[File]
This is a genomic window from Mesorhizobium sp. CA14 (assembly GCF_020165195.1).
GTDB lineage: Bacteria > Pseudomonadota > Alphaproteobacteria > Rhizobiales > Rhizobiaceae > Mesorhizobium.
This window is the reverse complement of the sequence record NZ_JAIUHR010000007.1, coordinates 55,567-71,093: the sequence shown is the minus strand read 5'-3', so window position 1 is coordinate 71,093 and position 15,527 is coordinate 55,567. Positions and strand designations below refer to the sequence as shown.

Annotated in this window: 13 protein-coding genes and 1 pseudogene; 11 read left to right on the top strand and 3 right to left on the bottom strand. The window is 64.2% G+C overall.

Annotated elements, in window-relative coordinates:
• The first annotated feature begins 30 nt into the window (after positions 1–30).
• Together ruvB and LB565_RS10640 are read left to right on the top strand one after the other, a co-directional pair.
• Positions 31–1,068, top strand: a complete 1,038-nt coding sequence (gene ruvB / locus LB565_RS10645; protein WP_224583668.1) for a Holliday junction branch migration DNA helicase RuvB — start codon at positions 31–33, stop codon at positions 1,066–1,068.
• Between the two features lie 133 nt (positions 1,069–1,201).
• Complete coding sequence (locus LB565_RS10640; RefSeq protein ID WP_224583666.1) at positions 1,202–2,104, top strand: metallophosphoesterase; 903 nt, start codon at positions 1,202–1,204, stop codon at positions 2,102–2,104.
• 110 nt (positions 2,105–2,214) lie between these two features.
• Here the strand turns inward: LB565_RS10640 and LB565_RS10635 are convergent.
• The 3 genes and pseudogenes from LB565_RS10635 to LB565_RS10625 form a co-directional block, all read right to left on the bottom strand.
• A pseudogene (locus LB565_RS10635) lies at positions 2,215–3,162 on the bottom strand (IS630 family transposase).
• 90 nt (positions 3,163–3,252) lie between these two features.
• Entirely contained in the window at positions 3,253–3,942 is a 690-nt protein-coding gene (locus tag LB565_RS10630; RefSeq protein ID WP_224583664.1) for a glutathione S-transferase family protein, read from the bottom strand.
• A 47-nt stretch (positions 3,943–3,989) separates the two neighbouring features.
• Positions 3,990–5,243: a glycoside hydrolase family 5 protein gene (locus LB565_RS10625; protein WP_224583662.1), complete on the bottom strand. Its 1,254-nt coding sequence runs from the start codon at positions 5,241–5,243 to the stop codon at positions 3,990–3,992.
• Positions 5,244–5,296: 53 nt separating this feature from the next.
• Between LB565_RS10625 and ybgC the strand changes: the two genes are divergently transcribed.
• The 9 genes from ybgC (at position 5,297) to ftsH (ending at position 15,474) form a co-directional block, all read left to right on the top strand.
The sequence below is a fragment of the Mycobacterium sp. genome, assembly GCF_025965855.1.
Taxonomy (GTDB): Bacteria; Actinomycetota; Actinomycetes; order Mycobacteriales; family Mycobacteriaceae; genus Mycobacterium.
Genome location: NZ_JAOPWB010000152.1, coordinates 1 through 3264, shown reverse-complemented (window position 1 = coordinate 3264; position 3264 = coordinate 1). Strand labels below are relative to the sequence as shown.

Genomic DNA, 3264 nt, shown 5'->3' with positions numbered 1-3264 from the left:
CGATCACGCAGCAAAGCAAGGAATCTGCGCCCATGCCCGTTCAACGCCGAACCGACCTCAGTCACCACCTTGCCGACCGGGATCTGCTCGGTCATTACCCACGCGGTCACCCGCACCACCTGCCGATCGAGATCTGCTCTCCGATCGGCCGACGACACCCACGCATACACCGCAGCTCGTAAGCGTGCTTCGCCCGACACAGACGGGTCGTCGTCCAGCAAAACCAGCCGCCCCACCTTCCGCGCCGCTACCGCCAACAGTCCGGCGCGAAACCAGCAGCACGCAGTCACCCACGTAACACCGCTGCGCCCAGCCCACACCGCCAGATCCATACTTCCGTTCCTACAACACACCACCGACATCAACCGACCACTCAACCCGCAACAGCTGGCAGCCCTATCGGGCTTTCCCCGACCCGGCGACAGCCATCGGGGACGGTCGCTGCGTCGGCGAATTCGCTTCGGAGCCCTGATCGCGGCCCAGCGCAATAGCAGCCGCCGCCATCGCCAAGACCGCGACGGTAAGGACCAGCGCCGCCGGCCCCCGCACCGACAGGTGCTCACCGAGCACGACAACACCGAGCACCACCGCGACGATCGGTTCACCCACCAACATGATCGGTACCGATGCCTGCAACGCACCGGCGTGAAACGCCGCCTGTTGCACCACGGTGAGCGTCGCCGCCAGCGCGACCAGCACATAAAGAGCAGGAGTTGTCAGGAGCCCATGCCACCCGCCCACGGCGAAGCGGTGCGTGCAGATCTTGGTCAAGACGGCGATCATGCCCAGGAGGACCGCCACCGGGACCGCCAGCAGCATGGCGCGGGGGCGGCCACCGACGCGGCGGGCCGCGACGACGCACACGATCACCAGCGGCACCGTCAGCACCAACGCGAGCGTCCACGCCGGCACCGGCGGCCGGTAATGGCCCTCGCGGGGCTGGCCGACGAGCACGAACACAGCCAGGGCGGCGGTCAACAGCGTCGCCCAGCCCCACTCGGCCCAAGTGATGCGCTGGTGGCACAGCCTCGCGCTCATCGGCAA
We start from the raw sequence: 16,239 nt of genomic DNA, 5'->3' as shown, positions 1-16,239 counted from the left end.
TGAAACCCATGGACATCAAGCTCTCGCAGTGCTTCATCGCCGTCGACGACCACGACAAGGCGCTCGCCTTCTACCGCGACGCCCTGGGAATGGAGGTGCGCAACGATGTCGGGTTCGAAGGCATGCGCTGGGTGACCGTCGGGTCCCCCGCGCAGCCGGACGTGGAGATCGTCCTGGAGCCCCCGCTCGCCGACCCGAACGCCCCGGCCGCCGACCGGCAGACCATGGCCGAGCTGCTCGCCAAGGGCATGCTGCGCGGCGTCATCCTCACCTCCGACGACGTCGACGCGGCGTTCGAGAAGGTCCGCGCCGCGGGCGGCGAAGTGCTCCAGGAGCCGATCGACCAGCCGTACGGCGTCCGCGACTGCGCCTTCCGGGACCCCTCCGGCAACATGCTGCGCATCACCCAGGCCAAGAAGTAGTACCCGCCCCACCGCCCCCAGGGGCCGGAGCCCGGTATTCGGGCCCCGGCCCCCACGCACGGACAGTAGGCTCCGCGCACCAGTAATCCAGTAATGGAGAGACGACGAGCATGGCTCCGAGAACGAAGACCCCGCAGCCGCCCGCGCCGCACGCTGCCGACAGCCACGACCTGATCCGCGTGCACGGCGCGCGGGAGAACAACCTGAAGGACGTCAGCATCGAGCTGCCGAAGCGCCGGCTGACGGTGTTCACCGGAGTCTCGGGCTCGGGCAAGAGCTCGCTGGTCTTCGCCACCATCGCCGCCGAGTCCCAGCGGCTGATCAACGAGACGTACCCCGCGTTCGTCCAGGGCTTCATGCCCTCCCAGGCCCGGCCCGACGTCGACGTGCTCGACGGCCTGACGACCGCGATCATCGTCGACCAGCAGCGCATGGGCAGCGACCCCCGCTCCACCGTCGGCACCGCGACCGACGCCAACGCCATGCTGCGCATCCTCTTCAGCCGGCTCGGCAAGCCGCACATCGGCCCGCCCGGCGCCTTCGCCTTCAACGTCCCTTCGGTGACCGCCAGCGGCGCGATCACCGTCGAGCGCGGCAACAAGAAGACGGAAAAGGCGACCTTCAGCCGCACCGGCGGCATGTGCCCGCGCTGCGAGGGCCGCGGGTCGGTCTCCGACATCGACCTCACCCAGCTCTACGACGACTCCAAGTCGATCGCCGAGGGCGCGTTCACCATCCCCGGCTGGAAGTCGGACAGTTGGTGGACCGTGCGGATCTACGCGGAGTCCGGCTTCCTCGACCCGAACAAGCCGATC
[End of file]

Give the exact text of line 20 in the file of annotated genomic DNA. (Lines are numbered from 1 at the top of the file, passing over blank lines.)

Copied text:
• Between LB565_RS10625 and ybgC the strand changes: the two genes are divergently transcribed.